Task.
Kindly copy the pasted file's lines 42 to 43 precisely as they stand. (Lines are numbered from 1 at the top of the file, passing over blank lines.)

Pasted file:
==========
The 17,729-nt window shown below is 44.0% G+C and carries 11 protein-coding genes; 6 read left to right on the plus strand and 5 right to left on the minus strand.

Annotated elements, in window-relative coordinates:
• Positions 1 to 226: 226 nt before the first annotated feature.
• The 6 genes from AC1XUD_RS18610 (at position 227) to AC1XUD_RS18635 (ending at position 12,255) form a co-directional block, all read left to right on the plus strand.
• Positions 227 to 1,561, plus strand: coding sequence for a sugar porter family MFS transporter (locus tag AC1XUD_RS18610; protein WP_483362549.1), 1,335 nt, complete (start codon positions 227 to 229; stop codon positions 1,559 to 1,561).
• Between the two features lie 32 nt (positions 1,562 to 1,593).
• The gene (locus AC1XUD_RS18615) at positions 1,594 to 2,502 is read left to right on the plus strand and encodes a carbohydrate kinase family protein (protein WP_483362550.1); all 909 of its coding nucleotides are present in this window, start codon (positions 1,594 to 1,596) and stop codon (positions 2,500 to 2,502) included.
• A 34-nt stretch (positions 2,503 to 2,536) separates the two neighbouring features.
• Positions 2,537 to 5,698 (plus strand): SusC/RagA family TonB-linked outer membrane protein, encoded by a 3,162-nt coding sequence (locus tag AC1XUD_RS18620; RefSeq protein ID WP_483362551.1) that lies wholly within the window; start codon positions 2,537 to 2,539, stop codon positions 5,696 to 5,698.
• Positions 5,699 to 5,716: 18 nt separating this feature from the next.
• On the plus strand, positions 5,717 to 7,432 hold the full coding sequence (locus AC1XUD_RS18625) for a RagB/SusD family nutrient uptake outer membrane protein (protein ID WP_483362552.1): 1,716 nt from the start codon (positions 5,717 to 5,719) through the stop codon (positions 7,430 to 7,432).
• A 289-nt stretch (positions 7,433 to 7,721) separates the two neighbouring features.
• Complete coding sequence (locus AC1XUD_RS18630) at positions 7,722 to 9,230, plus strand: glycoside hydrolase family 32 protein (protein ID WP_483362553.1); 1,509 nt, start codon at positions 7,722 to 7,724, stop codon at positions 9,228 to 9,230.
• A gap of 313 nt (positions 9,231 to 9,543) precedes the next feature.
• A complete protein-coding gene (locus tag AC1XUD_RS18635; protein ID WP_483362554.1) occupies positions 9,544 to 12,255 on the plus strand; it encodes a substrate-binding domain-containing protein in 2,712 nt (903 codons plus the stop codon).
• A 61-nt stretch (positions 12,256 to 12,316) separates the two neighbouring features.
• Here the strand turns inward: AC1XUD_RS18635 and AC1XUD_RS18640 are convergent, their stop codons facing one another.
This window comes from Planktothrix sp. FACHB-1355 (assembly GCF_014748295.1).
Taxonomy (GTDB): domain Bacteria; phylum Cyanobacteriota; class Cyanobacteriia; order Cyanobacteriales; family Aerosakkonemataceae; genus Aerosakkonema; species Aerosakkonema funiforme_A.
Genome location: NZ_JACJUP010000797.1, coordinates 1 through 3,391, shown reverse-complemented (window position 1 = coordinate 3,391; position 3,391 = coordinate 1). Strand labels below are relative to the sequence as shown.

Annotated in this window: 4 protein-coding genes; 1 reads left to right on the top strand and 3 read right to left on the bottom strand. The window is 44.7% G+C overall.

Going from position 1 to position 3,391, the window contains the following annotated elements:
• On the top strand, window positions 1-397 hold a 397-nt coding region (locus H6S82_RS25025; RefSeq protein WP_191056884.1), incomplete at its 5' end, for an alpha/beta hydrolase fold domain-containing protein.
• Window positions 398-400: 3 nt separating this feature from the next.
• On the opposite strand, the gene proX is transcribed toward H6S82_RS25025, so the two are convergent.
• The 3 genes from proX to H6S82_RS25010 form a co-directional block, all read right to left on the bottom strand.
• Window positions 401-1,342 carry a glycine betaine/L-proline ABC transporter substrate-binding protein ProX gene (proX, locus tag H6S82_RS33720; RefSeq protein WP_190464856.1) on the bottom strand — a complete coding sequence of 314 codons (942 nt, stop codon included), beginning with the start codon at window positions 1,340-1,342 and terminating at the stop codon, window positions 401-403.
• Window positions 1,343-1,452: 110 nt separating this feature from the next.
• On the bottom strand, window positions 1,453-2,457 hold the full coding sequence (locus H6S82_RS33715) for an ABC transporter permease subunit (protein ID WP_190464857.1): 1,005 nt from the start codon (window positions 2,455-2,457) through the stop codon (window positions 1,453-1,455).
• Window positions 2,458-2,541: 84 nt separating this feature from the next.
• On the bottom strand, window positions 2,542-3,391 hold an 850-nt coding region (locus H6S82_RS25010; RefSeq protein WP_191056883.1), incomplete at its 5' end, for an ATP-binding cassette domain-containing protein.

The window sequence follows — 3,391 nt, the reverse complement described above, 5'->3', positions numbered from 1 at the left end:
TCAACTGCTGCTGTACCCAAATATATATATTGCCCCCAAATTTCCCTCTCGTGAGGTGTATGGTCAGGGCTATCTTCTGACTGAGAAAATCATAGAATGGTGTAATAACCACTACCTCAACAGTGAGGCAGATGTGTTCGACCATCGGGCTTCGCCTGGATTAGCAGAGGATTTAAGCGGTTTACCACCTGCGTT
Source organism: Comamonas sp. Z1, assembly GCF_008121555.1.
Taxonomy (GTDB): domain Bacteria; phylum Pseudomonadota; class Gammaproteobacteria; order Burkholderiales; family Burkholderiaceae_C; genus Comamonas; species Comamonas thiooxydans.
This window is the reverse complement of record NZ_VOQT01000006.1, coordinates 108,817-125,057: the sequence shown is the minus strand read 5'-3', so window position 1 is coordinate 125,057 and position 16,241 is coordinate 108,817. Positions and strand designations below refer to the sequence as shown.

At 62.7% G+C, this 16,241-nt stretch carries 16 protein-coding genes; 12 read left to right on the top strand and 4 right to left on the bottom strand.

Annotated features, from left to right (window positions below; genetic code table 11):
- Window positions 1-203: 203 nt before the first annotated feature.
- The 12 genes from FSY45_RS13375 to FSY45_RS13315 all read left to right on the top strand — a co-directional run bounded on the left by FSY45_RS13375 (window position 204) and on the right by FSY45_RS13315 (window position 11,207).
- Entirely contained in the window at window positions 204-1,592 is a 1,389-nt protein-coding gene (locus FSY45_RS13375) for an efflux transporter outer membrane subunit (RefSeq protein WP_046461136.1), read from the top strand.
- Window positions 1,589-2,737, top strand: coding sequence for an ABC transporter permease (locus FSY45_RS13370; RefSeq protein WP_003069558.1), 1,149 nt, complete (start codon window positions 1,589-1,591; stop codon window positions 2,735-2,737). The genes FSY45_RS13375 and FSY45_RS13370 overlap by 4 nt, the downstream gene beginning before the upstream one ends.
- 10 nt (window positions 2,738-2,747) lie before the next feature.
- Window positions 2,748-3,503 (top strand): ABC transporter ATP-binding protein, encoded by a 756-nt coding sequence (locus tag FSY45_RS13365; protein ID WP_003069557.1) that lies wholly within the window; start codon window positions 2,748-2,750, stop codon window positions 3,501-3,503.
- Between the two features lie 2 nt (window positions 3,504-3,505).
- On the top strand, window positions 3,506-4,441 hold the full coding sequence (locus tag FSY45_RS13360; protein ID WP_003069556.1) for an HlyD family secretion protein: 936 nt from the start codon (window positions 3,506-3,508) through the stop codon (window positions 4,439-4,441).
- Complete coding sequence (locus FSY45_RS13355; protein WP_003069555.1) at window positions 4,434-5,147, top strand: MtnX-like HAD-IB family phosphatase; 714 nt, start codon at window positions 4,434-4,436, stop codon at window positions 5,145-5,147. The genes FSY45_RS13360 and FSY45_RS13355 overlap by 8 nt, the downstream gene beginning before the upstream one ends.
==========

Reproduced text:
- Window positions 1,589-2,737, top strand: coding sequence for an ABC transporter permease (locus FSY45_RS13370; RefSeq protein WP_003069558.1), 1,149 nt, complete (start codon window positions 1,589-1,591; stop codon window positions 2,735-2,737). The genes FSY45_RS13375 and FSY45_RS13370 overlap by 4 nt, the downstream gene beginning before the upstream one ends.
- 10 nt (window positions 2,738-2,747) lie before the next feature.